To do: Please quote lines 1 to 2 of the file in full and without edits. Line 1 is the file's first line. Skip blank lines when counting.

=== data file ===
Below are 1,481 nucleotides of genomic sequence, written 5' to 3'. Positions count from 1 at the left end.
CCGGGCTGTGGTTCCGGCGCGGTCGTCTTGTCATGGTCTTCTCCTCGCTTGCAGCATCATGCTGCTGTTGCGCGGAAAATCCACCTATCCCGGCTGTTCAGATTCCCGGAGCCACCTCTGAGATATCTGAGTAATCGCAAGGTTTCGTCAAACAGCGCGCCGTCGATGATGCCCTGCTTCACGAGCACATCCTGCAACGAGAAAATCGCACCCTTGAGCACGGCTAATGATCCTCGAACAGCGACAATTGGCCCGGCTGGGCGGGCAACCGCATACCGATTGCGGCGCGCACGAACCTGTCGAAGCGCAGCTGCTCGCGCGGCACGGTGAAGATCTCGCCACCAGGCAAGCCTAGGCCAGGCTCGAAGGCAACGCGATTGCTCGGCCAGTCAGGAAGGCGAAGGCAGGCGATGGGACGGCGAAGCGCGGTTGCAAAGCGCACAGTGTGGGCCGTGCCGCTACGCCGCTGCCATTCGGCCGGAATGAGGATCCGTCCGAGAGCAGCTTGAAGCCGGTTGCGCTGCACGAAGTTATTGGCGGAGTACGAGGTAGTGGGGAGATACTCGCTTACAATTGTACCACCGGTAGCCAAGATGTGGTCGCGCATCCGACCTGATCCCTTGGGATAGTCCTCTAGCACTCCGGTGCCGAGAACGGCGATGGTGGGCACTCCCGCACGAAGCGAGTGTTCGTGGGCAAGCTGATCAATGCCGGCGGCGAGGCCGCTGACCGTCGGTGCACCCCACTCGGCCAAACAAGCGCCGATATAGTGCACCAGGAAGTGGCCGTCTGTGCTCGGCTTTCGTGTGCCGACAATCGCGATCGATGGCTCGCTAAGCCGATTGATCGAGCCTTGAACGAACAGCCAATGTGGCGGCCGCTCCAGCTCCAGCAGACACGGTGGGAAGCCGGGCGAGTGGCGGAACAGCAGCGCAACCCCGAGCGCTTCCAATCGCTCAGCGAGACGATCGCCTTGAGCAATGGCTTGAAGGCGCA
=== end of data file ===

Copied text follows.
Below are 1,481 nucleotides of genomic sequence, written 5' to 3'. Positions count from 1 at the left end.
CCGGGCTGTGGTTCCGGCGCGGTCGTCTTGTCATGGTCTTCTCCTCGCTTGCAGCATCATGCTGCTGTTGCGCGGAAAATCCACCTATCCCGGCTGTTCAGATTCCCGGAGCCACCTCTGAGATATCTGAGTAATCGCAAGGTTTCGTCAAACAGCGCGCCGTCGATGATGCCCTGCTTCACGAGCACATCCTGCAACGAGAAAATCGCACCCTTGAGCACGGCTAATGATCCTCGAACAGCGACAATTGGCCCGGCTGGGCGGGCAACCGCATACCGATTGCGGCGCGCACGAACCTGTCGAAGCGCAGCTGCTCGCGCGGCACGGTGAAGATCTCGCCACCAGGCAAGCCTAGGCCAGGCTCGAAGGCAACGCGATTGCTCGGCCAGTCAGGAAGGCGAAGGCAGGCGATGGGACGGCGAAGCGCGGTTGCAAAGCGCACAGTGTGGGCCGTGCCGCTACGCCGCTGCCATTCGGCCGGAATGAGGATCCGTCCGAGAGCAGCTTGAAGCCGGTTGCGCTGCACGAAGTTATTGGCGGAGTACGAGGTAGTGGGGAGATACTCGCTTACAATTGTACCACCGGTAGCCAAGATGTGGTCGCGCATCCGACCTGATCCCTTGGGATAGTCCTCTAGCACTCCGGTGCCGAGAACGGCGATGGTGGGCACTCCCGCACGAAGCGAGTGTTCGTGGGCAAGCTGATCAATGCCGGCGGCGAGGCCGCTGACCGTCGGTGCACCCCACTCGGCCAAACAAGCGCCGATATAGTGCACCAGGAAGTGGCCGTCTGTGCTCGGCTTTCGTGTGCCGACAATCGCGATCGATGGCTCGCTAAGCCGATTGATCGAGCCTTGAACGAACAGCCAATGTGGCGGCCGCTCCAGCTCCAGCAGACACGGTGGGAAGCCGGGCGAGTGGCGGAACAGCAGCGCAACCCCGAGCGCTTCCAATCGCTCAGCGAGACGATCGCCTTGAGCAATGGCTTGAAGGCGCA